Music licensor seeks to block Pandora from running a radio station
Application just a 'bargaining chip' in fight for lower royalties
Updated The American Society of Composers, Authors and Publishers (ASCAP) has filed a petition with the US Federal Communications Commission (FCC) to block Pandora from running a terrestrial radio station, claiming that to allow the streaming music service to do so would not serve the public interest.
Pandora acquired the radio station in question – Box Elder, South Dakota's KXMZ-FM – in June, and has been operating it under a local programming and marketing agreement with the FCC since the tenth of that month.
But according to ASCAP's complaint, Pandora failed to meet FCC requirements that it disclose its full ownership and demonstrate that it meets the agency's rules about foreign ownership of radio stations.
"Moreover, Pandora's acquisition of KXMZ would not serve the public interest," the petition states. "Pandora's public statements lay bare its plot: to use KXMZ as a bargaining chip in Pandora's quest to obtain lower royalty rates for its online music streams."
The streaming service has certainly made no bones about why it sought to purchase the station. For months, Pandora has been battling it out with ASCAP over what it claims are discriminatory license fees that wrongly advantage traditional, terrestrial broadcasters over internet ones.
Even some of Pandora's online competitors have been able to pay the Radio Music License Committee (RMLC) rates because their parent companies also own traditional radio stations, Pandora assistant general counsel Christopher Harrison wrote in a June editorial at The Hill.
"This acquisition [of KXMZ] allows us to qualify for the same RMLC license under the same terms as our competitors," Harrison wrote.
But ASCAP argues in its petition to the FCC that flouting music-licensing rules is not a legitimate motive for operating a radio station.
"Pandora is acquiring KXMZ for use as a bargaining chip in its ongoing dispute with ASCAP over performance royalty rates," the petition claims, "not because Pandora wishes to undertake an 'obligation to provide programming responsive to the needs and interests of the residents' of Box Elder, South Dakota, the Station's community of license."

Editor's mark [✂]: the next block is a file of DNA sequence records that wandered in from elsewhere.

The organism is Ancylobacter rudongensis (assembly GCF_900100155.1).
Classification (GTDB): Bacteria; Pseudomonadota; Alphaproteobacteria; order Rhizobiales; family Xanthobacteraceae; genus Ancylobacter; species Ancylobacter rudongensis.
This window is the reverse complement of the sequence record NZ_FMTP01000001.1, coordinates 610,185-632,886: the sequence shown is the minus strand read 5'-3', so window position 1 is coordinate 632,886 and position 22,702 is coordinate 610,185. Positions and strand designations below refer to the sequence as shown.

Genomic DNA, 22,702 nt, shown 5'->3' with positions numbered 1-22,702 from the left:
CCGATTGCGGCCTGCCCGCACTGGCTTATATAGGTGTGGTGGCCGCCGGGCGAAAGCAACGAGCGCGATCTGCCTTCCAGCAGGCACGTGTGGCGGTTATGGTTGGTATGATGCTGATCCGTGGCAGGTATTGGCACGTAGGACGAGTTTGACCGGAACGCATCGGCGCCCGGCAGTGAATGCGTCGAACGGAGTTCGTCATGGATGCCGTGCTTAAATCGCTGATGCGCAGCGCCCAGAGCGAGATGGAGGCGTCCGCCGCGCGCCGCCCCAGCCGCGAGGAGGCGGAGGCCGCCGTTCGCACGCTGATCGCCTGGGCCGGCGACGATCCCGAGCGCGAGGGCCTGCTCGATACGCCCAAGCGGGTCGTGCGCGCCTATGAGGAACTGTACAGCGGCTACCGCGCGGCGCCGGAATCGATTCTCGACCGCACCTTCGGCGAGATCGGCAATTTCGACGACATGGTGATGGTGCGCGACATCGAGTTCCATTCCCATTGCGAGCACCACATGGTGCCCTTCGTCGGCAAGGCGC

ASCAP isn't the only one that questions Pandora's claim that its royalty payments should be lower, either. In June, the surviving members of famed psych-rock outfit Pink Floyd argued in an open letter that while Pandora paints itself as a victim, it has actively lobbied Congress for an 85 per cent reduction in music royalty payments, something the Dark Side of the Moon rockers described as an "artist pay cut."
"You don't hear grocery stores complain they have to pay for the food they sell," the Pink Floyd members wrote. "Everyone deserves the right to be paid a fair market rate for their work, regardless of what their work entails."
ASCAP's petition asks the FCC to reject Pandora's application for a terrestrial radio license on the grounds that its application is "defective" and that "Residents of KXMZ's service area will be left to suffer the consequences of a licensee who has no desire or intention to serve their local needs."
It's unclear how long the FCC might take to weigh ASCAP's request. ®
Late on Monday a Pandora spokesperson responded to The Reg's request for comment, saying, "We are reviewing the filing and will respond per the standard procedure. We have confidence in the process and strongly believe in our legal position. Our purchase of KXMZ will better serve the community by offering a broader selection of music and artists customized to local tastes. We look forward to providing an enhanced listening experience to the community."
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